The video game industry moves fast. A game everyone’s talking about today can become a foggy memory in just a matter of weeks. The best chance most games have at success happens right around launch. One game, however, is bucking that trend: Destiny.
Built by Halo developer Bungie, Destiny came out in September 2014 to massive hype from shooter fans and the gaming press alike. But despite Bungie’s pedigree and the game’s positive pre-release press, many players’ initial reactions when it came out were surprisingly lukewarm.
For most games, this would be a death sentence; just look at what happened with the similarly-hyped but under-delivering Titanfall. But that’s not how Destiny has played out. In February — five full months after the game’s release — Destiny was the fifth most searched game on Google, well ahead of more recent major releases like Evolve and Resident Evil Revelations 2. So why is Destiny thriving while other games struggle to maintain the spotlight? It’s due in large part to the game’s weekly updates.
In the months since launch, Bungie has done a lot to improve Destiny’s gameplay experience, which pleases dedicated players and brings new ones into the fold.
The weekly updates keep the gameplay balanced and as bug-free as possible while Bungie works on the larger content updates it releases sporadically. As the developer writes on its blog:
We’ve said many times that Destiny is never finished. We’ll keep updating it, polishing it, revising it, and pushing its boundaries until you pry it from our cold, dead… You get the idea.
Bungie decides what to change in its weekly updates by listening to the fans, finding bugs, and searching its data to minimize pain points and things that frustrate players unnecessarily.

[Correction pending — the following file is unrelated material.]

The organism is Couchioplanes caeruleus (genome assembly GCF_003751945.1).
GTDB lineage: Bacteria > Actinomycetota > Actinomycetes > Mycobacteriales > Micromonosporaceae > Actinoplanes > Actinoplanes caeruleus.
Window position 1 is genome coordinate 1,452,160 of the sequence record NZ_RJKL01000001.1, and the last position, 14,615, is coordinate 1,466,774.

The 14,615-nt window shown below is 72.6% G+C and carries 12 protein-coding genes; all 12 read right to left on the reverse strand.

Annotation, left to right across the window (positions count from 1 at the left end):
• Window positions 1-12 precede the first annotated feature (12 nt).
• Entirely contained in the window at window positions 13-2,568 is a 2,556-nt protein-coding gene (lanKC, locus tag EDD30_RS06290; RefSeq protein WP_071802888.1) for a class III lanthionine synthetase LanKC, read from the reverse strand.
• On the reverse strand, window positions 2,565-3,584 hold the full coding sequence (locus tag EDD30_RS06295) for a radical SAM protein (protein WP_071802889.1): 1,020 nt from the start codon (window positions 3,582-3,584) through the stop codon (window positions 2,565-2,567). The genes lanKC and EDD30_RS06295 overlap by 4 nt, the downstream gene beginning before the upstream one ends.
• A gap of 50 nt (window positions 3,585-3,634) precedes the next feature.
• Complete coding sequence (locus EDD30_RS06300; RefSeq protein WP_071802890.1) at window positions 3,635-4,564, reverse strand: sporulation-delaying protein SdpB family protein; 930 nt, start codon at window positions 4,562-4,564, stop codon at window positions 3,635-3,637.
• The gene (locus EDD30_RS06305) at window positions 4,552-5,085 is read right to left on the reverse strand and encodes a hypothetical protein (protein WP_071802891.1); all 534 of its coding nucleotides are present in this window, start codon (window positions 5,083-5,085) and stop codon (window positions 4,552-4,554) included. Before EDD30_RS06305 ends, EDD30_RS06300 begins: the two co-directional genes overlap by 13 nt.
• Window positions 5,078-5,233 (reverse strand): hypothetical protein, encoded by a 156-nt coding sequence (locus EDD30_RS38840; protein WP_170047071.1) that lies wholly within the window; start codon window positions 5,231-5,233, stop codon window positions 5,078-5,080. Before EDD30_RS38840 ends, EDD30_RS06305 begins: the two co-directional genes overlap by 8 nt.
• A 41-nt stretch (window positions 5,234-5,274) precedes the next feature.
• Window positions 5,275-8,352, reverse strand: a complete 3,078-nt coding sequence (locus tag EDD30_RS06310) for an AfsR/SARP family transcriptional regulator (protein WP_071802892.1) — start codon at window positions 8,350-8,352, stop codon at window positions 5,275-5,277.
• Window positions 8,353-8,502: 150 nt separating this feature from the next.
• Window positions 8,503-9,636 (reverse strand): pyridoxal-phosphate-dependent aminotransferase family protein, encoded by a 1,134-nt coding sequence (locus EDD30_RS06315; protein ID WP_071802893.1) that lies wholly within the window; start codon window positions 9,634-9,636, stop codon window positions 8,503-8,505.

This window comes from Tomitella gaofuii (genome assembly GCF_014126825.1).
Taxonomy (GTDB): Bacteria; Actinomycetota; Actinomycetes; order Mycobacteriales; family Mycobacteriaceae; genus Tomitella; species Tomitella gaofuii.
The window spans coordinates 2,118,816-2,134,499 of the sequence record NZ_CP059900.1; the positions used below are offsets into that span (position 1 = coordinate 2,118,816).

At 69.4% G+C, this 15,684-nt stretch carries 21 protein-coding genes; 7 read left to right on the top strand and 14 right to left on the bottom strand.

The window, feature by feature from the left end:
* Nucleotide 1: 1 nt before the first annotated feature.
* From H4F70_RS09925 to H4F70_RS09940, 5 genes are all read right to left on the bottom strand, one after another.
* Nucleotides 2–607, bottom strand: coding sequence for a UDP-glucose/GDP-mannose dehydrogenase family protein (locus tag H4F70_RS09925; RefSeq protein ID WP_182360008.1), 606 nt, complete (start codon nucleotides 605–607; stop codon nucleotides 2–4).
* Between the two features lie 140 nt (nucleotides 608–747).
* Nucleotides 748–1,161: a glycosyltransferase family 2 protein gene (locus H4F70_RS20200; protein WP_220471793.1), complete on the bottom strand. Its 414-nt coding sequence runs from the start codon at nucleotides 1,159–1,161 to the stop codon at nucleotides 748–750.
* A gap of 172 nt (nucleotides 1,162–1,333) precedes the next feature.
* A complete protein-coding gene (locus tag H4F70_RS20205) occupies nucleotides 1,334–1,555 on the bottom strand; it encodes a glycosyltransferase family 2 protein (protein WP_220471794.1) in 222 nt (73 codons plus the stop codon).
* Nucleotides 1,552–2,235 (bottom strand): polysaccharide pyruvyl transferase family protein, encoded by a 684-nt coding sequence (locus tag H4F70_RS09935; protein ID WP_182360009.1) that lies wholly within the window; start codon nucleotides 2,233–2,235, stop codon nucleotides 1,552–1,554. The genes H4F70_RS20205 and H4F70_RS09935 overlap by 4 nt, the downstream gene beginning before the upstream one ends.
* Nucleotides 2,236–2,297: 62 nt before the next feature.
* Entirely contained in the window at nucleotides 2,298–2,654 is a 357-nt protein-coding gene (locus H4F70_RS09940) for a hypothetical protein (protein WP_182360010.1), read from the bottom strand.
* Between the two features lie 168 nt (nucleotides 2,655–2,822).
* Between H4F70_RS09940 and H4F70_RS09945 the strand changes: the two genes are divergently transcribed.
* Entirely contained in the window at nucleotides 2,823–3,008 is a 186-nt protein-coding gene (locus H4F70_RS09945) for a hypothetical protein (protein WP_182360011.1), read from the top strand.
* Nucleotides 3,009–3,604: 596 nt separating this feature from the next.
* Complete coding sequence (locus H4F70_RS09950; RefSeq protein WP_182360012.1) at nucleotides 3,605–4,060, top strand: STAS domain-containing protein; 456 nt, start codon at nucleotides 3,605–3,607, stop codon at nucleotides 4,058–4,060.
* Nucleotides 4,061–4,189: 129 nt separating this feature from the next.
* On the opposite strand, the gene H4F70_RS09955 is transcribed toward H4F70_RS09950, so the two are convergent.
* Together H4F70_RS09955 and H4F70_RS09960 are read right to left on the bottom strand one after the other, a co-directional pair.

Since Destiny is an online game, it’s easy to find things to fix. The developers can look at just about everything people do in the game, which helps them identify things like which missions are too easy or difficult to complete, which guns are over- or under-powered, and exploits players have discovered.
To keep players up to speed on what’s happening in Destiny, Bungie hosts a news page. It shows an incredible amount of transparency between the game’s developers and the players. Each weekly update is accompanied by a post that explains what has changed and why. The game’s designers are quoted at length, discussing any challenges or concessions they had to make when designing the update.
Destiny’s most recent weekly update offers a telling look into how Bungie goes about improving the game from week to week. The developer found that a small number of players would chronically sit idle during raids, letting other people do the fighting, but reaping the rewards once the raid was complete. The new update puts temporary restrictions on the accounts of people who exploit the game regularly.
Bungie also looked at the statistics for its missions and found that two missions had very low completion rates, with average completion times that were excessive. According to production engineer Brenton Woodrow:
Our goal was to ease the difficulty for the least-completed strikes. In order to do this, we focused on the final boss encounters, which were fairly lengthy on higher tiers. We addressed this by reducing the strength for several of the major combatants. We also felt that the bosses themselves could use some tweaking. We reduced Valus Ta’Aurc’s health by a third and reduced the Psion Flayers’ shields by about 15%. We locked these changes after several playtests with the designers and feel that they bring these encounters in line with the rest of the Strikes.
It’s exactly this kind of attention to detail week after week that has improved the experience of playing Destiny since its September launch. There’s a right way and a wrong way to approach a game that doesn’t click with players immediately. With Destiny, Bungie is showing everyone else how it should be done.
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